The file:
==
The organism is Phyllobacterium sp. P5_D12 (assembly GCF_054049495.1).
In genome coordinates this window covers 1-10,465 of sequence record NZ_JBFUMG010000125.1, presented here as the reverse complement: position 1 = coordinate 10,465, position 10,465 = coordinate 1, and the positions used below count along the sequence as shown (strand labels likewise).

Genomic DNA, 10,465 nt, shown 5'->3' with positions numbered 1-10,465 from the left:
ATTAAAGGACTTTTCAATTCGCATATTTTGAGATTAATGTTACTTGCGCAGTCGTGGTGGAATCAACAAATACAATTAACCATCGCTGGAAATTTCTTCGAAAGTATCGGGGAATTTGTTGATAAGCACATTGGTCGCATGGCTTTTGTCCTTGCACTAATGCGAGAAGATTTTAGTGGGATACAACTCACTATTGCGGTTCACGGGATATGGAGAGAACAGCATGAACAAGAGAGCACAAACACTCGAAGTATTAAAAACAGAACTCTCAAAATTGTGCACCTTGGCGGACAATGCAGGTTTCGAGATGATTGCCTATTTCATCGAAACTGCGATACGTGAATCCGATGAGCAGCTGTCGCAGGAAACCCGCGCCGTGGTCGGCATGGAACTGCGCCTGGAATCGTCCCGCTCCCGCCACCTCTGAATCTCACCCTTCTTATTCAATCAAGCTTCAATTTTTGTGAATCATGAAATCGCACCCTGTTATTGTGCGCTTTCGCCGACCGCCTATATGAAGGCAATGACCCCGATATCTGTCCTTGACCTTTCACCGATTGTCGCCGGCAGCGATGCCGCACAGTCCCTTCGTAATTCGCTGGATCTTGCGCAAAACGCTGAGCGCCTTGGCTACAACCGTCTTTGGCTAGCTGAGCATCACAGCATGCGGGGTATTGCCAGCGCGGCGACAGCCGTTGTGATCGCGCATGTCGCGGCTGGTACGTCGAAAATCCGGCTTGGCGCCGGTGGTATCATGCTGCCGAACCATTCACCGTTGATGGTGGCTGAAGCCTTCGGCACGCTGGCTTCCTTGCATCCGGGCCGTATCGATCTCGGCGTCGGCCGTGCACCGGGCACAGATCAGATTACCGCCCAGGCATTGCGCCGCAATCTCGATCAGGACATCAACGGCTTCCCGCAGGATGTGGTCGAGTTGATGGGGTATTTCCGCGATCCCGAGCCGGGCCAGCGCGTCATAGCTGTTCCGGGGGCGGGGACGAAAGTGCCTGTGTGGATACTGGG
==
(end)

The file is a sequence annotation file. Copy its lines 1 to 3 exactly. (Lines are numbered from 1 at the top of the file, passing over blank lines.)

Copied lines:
The organism is Phyllobacterium sp. P5_D12 (assembly GCF_054049495.1).
In genome coordinates this window covers 1-10,465 of sequence record NZ_JBFUMG010000125.1, presented here as the reverse complement: position 1 = coordinate 10,465, position 10,465 = coordinate 1, and the positions used below count along the sequence as shown (strand labels likewise).

Genomic DNA, 10,465 nt, shown 5'->3' with positions numbered 1-10,465 from the left: